Continuing on from the previous post where I wrote about my experience reading Mallarmé’s poem L’après-midi d’un faune (1876), in this part of the research I will look into Debussy’s composition Prélude à l’après-midi d’un faune that was inspired by the poem.
Symbolism and Wagner’s Gesamtkunstwerk
To commence, under the influence of Richard Wagner’s Gesamtkunstwerk, which I mentioned in Part 2 of the unit here, a major preoccupation of the symbolists is the synthesis of arts. According to Zielonka (2000: 15-6), Mallarmé, who had written a prose article on the topic in 1885, worshipped Wagner’s conception of the total work of art and was fascinated by the idea to have his poem L’après-midi d’un faune expressed in visual, musical, and chorographical contexts. Having been ‘very struck by the new beauty’ of Debussy’s Wagner-influenced Cinq Poèmes de Baudelaire (1887–89), Mallarmé had been keen to meet the composer and discuss a dramatic presentation of his work to be mounted at the Théâtre d’Art in Paris with musical accompaniment. However, this project never came to fruition and there’s been no direct collaboration between the poet and the composer.
I will briefly pause to mention that I find the Wagnerian influence here very interesting and something I haven’t ever considered in relation to Debussy’s compositions. In fact, I used to consider Debussy’s music very anti-Wagnerian before this research, so it was eye-opening to find out that at the beginning of Debussy’s career Wagner’s operas used to be the main subjects in his musical circles. Debussy even visited Bayreuth to hear the works of his then musical idol, but soon distanced himself from the composer, stating that “Wagner was a sunset that was mistaken for a sunrise” (cited in Brody, 1978: 380-1). Nonetheless, he still used many Wagnerian techniques in his compositions.
Debussy’s illustration of Mallarmé’s poem:
Creative evocation, not confined translation of the source material.
Moving away from the brief reflection of the Wagnerian influence on Debussy, despite the project at Théâtre d’Art failing through, L’après-midi d’un faune still captured the composer’s musical imagination and he started creating a composition inspired by Mallarmé’s verses. Originally, Debussy intended to write a musical triptych – Prélude, Interlude and Paraphrase finale (Lesure, 2019: 103), though only the first came to be actually composed. Before I delve into Debussy’s Prélude, I’d like to also mention that this wasn’t the first musical treatment of the poem. An Italian composer, Vittorio Emmanuele Lombardi, had already published a Glose à l’Après-midi d’un faune in 1887 (Zielonka, 2000: 18). However, this work represents quite a line by line translation of the poem into music, with the verses written out above the notation.
In relation to Lombardi’s work, when I listened to Debussy’s piece, I found that it never simply translates, but suggests the content and moods encapsulated in Mallarmé’s alexandrines. Having said that though, there are many parallels that might be noticed in the structure, such as the correspondence between 110 verses and the composition being 110 bars long, or a bar of silence that seem to recall the blanks in the poem. However, comparing to Lombardi, Debussy’s music seems to be more self-aware of its limitations in not being able to keep the exact pace with poetry. In this sense, by leaving the uncertainty for the listener to guess whether some formal similarities are moments of pure coincidence, unwitting imitation or deliberate choice, Prélude à l’après-midi d’un faune seems to acknowledge the differing syntactical processes between music and poetry.
This was in fact something that resonated with Mallarmé himself, who wrote to the composer: “The only way in which your illustration of the Afternoon of a faun is discordant with my text is that it goes further, truly, in its evocations of nostalgia and of light, with such finesse, uneasiness and richness” (Hugon, 2016). Along these lines, rather than being completely trapped in the formal structures of the poem through literal translation, the self-awareness of the differing nature of the two mediums in Debussy’s composition allowed the piece to find its own original way of expressing and projecting certain poetic ideas as unique musical qualities that extend beyond the words. Thereby, liberated from being a strict formal equivalent of the poem, in my opinion, the only true structural match is the ambiguity, though manifested in dissimilar ways in the two works.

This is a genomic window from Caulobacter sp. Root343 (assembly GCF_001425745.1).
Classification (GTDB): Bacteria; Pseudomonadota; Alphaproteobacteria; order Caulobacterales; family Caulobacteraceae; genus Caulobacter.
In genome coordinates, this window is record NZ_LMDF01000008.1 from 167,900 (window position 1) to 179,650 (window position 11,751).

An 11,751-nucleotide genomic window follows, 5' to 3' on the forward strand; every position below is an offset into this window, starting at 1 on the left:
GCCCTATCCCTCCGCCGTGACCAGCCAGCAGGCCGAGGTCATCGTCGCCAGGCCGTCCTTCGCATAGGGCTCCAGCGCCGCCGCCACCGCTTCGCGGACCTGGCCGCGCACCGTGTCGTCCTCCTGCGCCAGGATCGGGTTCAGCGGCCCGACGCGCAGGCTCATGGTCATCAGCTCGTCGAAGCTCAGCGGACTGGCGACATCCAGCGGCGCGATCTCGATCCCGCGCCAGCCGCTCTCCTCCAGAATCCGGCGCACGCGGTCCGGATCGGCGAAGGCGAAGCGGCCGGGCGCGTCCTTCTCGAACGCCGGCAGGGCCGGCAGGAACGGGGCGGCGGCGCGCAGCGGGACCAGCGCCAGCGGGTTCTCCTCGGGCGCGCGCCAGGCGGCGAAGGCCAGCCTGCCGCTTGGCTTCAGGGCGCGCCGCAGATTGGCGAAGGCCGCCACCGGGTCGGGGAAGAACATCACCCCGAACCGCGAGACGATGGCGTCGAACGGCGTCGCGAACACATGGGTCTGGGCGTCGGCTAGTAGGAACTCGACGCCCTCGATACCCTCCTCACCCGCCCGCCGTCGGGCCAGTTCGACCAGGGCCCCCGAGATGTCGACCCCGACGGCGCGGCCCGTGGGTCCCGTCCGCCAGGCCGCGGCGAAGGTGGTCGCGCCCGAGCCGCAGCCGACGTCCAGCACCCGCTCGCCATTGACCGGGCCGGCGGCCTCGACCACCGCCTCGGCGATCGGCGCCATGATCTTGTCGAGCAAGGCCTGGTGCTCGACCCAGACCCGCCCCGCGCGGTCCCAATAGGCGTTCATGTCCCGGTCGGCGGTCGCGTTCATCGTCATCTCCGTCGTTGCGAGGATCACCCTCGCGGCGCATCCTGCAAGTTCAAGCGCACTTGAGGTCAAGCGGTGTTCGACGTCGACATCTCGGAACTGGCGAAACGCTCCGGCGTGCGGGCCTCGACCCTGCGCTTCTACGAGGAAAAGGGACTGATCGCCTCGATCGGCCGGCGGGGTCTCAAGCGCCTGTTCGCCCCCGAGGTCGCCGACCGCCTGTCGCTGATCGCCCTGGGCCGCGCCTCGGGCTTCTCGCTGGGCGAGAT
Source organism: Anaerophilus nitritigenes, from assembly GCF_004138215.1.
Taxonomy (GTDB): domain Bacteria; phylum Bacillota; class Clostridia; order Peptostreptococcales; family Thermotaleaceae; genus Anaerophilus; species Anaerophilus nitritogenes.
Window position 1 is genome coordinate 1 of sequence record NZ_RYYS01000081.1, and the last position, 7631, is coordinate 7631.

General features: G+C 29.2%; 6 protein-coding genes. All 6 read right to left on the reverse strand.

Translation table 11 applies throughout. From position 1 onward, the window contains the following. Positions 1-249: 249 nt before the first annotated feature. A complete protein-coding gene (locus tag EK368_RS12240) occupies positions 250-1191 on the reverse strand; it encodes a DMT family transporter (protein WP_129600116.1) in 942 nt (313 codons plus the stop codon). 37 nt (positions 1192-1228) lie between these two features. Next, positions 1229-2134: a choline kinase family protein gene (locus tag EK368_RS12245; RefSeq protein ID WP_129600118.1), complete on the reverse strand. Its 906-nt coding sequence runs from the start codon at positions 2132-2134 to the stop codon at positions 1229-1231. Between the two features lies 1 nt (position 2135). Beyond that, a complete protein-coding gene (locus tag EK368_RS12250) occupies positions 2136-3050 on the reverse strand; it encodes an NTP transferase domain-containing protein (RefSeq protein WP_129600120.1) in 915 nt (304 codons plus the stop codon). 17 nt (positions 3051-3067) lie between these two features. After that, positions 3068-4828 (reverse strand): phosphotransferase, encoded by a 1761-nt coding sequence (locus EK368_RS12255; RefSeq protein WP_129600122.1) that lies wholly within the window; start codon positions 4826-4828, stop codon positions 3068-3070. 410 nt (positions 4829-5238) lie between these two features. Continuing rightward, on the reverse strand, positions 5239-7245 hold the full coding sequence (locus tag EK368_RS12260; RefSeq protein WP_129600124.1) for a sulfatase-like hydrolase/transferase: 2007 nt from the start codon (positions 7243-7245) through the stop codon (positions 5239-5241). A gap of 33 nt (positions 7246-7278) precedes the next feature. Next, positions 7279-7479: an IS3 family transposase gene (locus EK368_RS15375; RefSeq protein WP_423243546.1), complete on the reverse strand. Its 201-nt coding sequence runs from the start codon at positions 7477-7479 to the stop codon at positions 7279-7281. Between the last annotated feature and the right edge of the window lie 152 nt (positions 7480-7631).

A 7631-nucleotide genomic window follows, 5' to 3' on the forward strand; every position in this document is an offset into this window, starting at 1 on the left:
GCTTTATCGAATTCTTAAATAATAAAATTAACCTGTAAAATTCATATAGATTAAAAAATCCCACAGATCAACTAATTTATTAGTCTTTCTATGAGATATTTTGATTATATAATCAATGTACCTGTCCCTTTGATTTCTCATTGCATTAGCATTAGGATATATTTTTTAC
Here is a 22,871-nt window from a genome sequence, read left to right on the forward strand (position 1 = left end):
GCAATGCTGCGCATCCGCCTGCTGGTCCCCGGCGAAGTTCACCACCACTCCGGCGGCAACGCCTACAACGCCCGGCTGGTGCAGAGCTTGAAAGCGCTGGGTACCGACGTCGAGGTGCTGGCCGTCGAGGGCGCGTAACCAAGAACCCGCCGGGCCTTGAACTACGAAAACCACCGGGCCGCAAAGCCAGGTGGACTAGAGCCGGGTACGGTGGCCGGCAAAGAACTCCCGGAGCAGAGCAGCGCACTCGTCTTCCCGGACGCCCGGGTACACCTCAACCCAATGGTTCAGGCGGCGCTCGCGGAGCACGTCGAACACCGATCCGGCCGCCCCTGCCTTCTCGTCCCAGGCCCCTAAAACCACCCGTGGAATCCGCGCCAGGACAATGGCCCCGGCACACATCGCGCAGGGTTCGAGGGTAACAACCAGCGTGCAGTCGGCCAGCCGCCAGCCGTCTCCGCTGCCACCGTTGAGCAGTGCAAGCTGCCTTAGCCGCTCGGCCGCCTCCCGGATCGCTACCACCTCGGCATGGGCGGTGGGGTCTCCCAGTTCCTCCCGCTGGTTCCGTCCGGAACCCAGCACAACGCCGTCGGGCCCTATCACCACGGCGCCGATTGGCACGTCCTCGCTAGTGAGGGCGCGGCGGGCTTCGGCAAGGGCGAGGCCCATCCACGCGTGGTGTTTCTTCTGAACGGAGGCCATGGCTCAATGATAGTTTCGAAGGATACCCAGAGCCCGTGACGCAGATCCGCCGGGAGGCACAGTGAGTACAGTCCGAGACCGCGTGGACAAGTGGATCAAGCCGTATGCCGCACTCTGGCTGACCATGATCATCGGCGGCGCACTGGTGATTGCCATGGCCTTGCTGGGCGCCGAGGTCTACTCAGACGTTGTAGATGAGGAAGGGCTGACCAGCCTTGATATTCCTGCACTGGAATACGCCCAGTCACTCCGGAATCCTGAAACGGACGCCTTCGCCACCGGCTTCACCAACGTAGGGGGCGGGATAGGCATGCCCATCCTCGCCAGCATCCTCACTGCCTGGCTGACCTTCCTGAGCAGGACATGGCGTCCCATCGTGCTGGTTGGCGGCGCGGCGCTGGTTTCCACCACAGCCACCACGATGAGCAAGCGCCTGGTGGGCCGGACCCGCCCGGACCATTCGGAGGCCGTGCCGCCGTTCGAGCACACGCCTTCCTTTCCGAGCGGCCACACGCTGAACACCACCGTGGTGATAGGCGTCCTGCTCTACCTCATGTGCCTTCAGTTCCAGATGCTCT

In this direction, as I have mentioned in the previous post, while Mallarmé’s poem conveys the ambiguity in tension with the framework of the rhyming alexandrines; the Prélude’s ambiguity is communicated through the chromatic wanderings between keys that give the piece a sense of freedom, though still somewhat resembling the conventional ternary form and perhaps even sonata form in the development section. But leaving the structural concerns aside, I will now focus on the music itself.
At the outset of the large first setion, what I would define to be bars 1-30, the flute is clearly associated with the faun, wandering chromatically across the stave, just like the faun is roaming through his memories in the poem. The theme travels from C# to G-natural (Fig. 1) – the unstable interval of the augmented fourth, in which the lower G serves, in my opinion, as a kind of anti-dominant, dividing the C# octave exactly in half. To me, this unsteady tonal plan in the opening phrase really accentuates the faun’s insecure oneiric memory of the two nymphs in the dualities of reality/illusion and presence/absence in the conflicting nature of his longing. By embodying faun’s faltering consciousness though this elusive tonality, I believe Debussy also arouses and frustrates the listener’s own desire for tonal resolution, situating the audience into the faun’s perspective of his fluctuating experience.
Fig. 1. Solo flute theme (bars 1-4)
All this is reflected in the peculiar form of the theme too – rather than being firmly introduced, it gradually emerges from a more textural background often with many repetitions. For instance, like the way the flute wanes into the silent bar 6, only to start repeating the last motif from the previous phrase in bars 8-9 before the second repetition of the main phrase, when the oboe takes over (Fig. 2). Personally, I found bars 17-20 very absorbing in how the rising G#-B-C# motif repeats as if it is stuck in a brief loop (Fig. 3), which reminded me of a glitch when playing music digitally or physically of the gramophone getting jammed – something I found very cinematic, and perhaps even synesthetic, in its peculiar effect.